Career motivations are what energize and motivate you when you think about what you want to accomplish or work towards in your career. They are concrete descriptions of how you want to engage in your work. They are not job titles and they are not general words or phrases like “fulfillment, financial security, happiness, work/life balance” etc. Understanding what motivates you can help you find a career direction. It seems possible that career motivation is one factor that can help explain the benefits from mentoring relationships. areer motivation is theorized as being comprised of three components: career resilience, career insight, and career identity . Career resiliencies the ability to adapt to changing circumstances, even when circum-stances are discouraging or disruptive. It consists of characteristics such as belief in self, willingness to take risks, and need for achievement. Career insights’ the ability to be realistic about ones career and consists of establishing clear, feasible career goals and realizing ones strengths and weaknesses. Career identities the extent that one defines oneself by ones work.
It is associated with job, organizational, and pro-fissional involvement, nee career motivation career motivation examined personal and situational correlates of career commitment and found that of the variables investigated, having a mentor was the most robust correlate. It was suggested that mentoring increases career commitment by three means. First, mentoring facilitates self-directedness, career involvement, career success, and positive attitudes toward the career. Second, the mentor may demonstrate the rewards that can be attained if an individual sticks with a career.
Finally, mentoring helps the development of career commitment because both the mentoring relationship and career commitment revolve around the needs and ambitions of individuals. To promote career motivation employees should be provided with positive reinforcement for good performance, given opportunities for achievement and input, and receive support for skill development support. This can be achieved by encouraging employees to think about the long-term effects of their current work behavior and to develop career plans. Information about career options should be provided and realistic expectations cultivated.
Goal setting should be encouraged and fair and accurate feedback provided. Finally, to heighten career motivation, work involvement should be emphasized by pro-viding job challenges, and by encouraging professional activities and opportunities for leadership and advancement Supporting these suggestions, found individuals were more likely to have high levels of career motivation when their manager was supportive, provided clear performance feedback, encouraged subordinates to set career goals, initiated discussions related to development and career-related issues and made the job challenging.
That is, man-ager mentor-like behaviors were associated with higher levels of career motivation among subordinates’. In sum, the existing literature suggests a relationship between mentoring and Career motivation. Hypothesis 1. Mentored individuals will have a higher level of career motivation than those who have not been mentored. Hypothesis 2a. Among those who are mentored, there will be a positive relationship between psychosocial mentoring and Career motivation. Hypothesis 2b. Among those who are mentored, there will be a positive relationship between career mentoring and career motivation.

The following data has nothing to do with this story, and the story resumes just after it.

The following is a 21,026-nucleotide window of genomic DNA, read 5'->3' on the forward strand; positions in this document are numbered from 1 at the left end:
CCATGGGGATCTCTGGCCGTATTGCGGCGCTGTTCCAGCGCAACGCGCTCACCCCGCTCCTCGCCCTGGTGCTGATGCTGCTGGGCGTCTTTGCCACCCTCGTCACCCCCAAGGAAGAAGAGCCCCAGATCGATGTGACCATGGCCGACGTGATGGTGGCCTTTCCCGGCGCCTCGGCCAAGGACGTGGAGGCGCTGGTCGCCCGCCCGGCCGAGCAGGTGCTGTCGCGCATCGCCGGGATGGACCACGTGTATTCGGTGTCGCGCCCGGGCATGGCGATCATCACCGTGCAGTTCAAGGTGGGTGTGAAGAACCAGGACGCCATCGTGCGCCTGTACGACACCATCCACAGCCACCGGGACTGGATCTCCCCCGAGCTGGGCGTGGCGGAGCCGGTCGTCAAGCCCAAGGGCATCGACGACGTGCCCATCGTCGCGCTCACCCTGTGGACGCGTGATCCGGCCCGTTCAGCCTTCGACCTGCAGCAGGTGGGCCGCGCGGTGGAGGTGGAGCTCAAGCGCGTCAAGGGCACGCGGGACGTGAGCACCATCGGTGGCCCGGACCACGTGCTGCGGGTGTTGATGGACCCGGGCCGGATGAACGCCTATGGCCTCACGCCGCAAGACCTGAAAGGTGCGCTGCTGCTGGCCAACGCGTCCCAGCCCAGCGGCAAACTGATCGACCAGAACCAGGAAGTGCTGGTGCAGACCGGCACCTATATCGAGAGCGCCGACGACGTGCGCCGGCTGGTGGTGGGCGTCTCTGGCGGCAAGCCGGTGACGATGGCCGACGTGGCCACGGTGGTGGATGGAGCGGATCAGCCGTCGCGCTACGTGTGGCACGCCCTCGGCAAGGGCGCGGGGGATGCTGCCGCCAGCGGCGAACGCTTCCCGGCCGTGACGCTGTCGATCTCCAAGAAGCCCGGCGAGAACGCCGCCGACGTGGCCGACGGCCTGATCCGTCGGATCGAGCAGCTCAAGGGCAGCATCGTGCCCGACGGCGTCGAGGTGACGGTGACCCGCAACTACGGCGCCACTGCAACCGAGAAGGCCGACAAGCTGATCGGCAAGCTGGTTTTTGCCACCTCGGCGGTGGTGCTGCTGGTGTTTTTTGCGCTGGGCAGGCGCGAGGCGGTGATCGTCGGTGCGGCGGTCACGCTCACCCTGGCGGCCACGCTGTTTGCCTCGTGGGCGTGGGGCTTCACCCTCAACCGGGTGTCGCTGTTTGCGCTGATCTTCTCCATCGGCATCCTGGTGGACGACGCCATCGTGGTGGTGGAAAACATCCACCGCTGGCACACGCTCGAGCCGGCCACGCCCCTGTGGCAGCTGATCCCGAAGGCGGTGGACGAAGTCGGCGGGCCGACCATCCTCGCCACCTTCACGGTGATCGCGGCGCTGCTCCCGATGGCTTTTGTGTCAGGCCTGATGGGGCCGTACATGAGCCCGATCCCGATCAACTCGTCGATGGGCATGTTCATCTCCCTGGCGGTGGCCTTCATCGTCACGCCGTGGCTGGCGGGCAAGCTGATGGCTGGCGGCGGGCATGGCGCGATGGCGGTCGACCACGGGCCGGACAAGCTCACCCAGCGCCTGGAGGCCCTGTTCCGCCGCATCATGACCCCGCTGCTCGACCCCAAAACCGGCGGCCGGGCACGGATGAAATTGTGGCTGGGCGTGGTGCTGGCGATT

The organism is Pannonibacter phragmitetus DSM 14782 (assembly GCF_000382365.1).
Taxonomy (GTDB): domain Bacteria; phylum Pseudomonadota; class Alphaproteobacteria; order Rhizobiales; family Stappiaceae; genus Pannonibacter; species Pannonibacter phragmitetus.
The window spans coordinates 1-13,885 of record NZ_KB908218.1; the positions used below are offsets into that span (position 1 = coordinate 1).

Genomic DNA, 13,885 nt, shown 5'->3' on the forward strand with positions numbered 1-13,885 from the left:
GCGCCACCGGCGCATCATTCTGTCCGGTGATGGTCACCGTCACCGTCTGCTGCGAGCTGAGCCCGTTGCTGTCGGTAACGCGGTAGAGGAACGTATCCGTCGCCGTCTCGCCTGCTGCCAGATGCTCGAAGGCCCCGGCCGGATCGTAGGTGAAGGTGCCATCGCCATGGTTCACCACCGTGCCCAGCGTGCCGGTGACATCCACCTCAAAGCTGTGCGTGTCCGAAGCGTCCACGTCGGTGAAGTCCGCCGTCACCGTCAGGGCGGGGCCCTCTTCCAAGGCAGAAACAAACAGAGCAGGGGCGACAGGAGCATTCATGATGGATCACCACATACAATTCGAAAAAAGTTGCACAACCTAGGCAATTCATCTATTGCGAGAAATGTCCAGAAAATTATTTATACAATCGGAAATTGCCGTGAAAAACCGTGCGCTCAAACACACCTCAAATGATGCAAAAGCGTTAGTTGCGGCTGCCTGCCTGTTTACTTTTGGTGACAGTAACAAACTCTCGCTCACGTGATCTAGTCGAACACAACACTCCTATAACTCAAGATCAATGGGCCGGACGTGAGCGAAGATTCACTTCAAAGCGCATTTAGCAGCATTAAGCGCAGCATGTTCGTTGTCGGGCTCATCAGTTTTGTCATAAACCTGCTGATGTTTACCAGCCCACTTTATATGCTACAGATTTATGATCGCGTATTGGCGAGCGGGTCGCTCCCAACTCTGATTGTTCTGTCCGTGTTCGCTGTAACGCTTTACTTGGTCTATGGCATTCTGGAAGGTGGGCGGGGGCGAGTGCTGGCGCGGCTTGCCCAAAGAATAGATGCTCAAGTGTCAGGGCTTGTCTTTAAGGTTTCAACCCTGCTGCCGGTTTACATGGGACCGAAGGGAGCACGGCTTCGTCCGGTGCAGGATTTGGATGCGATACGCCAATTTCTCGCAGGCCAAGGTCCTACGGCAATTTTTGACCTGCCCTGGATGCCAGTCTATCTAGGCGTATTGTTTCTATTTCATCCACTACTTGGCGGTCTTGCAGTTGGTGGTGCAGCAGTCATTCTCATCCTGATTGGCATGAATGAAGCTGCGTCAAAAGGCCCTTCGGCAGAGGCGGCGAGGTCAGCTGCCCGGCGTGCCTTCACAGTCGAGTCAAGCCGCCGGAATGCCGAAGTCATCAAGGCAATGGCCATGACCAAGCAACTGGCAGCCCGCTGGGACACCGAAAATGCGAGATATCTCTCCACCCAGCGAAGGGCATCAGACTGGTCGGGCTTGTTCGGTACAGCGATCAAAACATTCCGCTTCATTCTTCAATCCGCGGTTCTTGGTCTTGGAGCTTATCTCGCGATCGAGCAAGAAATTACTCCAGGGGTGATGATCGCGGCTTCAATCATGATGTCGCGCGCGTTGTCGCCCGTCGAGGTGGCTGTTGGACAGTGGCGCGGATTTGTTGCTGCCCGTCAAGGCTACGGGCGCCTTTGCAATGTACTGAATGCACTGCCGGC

We suggest that career motivation plays a part in the relationship between mentoring and indicators of career success. It seems likely that mentoring relates to career motivation, which in turn relates to career success. For example, London (1983) stated that one aspect of career motivation is the desire for upward mobility. He suggested individuals would establish career paths to further their advancement possibilities, request to be considered for promotions, volunteer for important assignments, request and assume leadership roles, and request salary increases.
London also suggested that those high in career motivation might have greater career advancement opportunities since they work harder on projects that affect their career. Career motivation behaviors have been theorized to predict pro-motions and salaries, yet only one empirical study to date has shown career motivation to be as-associated with promotions. We extend this line of research in the present study by relating career motivation with both objective and subjective indicators of career success. Past studies have primarily used objective measures such as employee income, promotion rate and job title to define career success.
However, solely using objective criteria to determine success may neglect important information. For ex-ample, a managers, who appeared successful by reason of position and income, did not feel successful or proud of their accomplishments. It is important to explore individual’s appraisal of their own success because these perceptions are likely to impact their career. Hypothesis 3. Career motivation will positively relate to objective and Subjective career success. Hypothesis 4a. Career motivation will mediate the relationship between career mentoring and career success.